But now they’re overrepresented and then pretty soon you get colonization and the place is sort of overrun with the athletes or the nerds or the bullies or whoever it is. And a yeast infection is a great example of that. We know that when we get a yeast infection, it’s not really an infection. The yeast, the candida is there normally in our vaginas. But when we take/want too many antibiotics, we kill off the healthy lactobacillus species that are the predominant species in the vagina. And now the candida species are like “Woohoo, we got extra room, let’s go out and multiply.” And lo and behold, you have yeast overgrowth.


Now if you approach that by just saying, “I’m going to get me some nice statin and I’m going to kill off all this yucky candida.” You will suppress the candida, but you’ll still have all this extra room that was created by the lack of lactobacilli. And unless you really focus on regrowth and repopulation with a healthy lactobacillus, you’re going to end up with recurrent yeast infections. And the same is true for bacterial vaginosis.


My OB-GYN colleagues find me really annoying. They’re like, why don’t you stick to the gut? Why are you trying to be a vagina doctor? But I’m really not trying to be a vagina doctor. But when we think about the vaginal microbiome, we have to apply the same principles that we use to the microbiome as a whole, which is balance. And so, what I see with my OB-GYN colleagues is a woman will come in with bacterial vaginosis, BV, the commonest indication for a woman to see her OB-GYN actually.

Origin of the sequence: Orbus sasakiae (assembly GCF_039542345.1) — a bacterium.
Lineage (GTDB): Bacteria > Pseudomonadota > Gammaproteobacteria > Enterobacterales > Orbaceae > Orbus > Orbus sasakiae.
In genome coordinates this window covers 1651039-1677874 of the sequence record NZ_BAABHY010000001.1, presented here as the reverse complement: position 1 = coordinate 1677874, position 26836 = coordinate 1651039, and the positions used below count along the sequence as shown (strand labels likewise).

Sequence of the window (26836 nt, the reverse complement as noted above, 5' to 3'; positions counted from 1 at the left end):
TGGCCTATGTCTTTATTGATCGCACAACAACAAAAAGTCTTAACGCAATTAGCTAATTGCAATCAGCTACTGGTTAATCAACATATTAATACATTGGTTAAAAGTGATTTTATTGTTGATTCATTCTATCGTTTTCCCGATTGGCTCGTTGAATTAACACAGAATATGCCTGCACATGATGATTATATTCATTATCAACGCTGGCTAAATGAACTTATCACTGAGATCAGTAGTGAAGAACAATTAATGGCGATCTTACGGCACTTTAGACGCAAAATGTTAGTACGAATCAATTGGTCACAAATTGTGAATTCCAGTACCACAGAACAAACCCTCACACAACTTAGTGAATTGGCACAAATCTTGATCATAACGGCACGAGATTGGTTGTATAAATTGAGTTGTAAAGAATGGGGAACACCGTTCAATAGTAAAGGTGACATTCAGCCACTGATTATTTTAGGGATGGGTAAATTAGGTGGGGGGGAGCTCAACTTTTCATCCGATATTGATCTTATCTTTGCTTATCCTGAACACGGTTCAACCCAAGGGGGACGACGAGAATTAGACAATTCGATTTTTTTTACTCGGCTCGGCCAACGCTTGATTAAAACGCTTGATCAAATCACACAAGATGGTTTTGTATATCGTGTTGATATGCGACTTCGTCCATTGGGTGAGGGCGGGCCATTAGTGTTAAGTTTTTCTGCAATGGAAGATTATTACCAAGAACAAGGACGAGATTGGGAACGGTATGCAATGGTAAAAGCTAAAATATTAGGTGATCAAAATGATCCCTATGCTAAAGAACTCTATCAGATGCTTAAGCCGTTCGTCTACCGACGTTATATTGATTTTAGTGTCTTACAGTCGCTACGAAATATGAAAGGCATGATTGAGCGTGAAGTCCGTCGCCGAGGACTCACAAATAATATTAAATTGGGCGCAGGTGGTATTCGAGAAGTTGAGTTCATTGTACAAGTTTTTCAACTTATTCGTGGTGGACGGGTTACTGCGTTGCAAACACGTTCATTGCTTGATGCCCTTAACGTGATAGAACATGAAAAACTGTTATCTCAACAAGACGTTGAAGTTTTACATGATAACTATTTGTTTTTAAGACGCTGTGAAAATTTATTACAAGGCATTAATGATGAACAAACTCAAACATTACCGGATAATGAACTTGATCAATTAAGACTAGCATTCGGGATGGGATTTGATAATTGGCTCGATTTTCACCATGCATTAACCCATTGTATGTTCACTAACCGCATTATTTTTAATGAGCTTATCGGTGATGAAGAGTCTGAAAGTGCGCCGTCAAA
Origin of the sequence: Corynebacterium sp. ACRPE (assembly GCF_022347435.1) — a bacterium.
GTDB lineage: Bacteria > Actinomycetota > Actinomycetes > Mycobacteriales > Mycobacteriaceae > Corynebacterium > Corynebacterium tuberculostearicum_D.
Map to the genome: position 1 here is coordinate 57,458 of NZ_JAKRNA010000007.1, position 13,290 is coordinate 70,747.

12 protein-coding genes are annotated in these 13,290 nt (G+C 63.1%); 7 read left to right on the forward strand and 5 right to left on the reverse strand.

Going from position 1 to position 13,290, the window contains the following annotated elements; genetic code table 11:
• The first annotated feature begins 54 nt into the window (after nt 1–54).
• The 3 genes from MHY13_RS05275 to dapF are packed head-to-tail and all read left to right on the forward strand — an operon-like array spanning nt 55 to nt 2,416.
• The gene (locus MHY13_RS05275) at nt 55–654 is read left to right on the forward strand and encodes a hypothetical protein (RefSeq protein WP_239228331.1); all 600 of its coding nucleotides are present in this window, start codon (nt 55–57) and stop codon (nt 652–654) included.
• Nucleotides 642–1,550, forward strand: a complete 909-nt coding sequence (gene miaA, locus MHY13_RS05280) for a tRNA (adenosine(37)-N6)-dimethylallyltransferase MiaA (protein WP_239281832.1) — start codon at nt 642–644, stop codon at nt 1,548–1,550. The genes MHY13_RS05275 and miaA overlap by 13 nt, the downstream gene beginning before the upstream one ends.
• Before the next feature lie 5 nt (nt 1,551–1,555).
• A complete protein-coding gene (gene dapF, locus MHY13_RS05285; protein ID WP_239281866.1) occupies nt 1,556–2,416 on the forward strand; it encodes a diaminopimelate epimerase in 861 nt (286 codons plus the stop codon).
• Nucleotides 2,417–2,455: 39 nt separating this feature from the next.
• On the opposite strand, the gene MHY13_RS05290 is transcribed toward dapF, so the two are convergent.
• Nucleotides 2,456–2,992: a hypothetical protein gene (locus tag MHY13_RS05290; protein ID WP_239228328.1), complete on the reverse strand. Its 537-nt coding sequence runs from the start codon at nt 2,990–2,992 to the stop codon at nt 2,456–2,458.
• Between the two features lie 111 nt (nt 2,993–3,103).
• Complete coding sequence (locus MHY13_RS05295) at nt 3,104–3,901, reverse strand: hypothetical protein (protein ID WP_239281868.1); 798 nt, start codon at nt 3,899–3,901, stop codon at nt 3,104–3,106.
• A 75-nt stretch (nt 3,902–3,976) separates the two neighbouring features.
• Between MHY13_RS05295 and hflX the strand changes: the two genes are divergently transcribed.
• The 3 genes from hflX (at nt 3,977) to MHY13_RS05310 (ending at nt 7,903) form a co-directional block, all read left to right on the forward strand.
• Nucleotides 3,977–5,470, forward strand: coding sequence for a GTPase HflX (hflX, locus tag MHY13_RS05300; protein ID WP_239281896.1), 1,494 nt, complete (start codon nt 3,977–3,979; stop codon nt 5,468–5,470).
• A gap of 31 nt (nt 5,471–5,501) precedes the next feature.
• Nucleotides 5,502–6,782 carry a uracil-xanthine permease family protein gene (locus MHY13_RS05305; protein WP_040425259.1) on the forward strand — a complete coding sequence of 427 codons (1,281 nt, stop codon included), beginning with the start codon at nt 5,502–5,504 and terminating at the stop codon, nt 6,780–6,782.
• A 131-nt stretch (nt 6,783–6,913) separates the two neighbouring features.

So, she will come in with typically, unlike a yeasty problem, where there’s typically that thick, white, sort of cheesy looking discharge, it will be a thin, sometimes smells like fish, odor discharge, and sometimes there’s itching. And she’ll be diagnosed with BV, bacterial vaginosis, and she will be given an antibiotic.


So, the antibiotic, what’s happening with BV is that instead of overgrowth of yeast, you have overgrowth of some of the species that are normally in the vagina, Prevotella, Gardnerella, but they’re overrepresented. So, the ratio of lactobacillus to these other guys is off. And so, the Flagyl, the metronidazole that she’s given will reduce the Prevotella, Gardnerella, but it will also reduce the lactobacillus.


So, everything will be fresh as a garden for a minute and then as soon as things start to come back, you’ll come back again with the same imbalance BV. So, the key is to focus on repopulation with the missing species. And of course, that doesn’t mean vaginal probiotics more than it means gut probiotics. It means judicious use of the antibiotic that killed them off in the first place. So, it’s one of the things that I see over and over again, and I see women coming in on their fifth course of Metrogyl or whatever it is that I’m like, “This clearly isn’t working.” And it’s the same thing I see with bacterial overgrowth in the gut. I see people coming in, taking these strong antibiotics, feeling better for a few weeks, and then it recurs because they’re really not paying attention to what we’re missing and sort of taking this scorched earth approach where we’re just going to kill all the bacteria and hope for the best.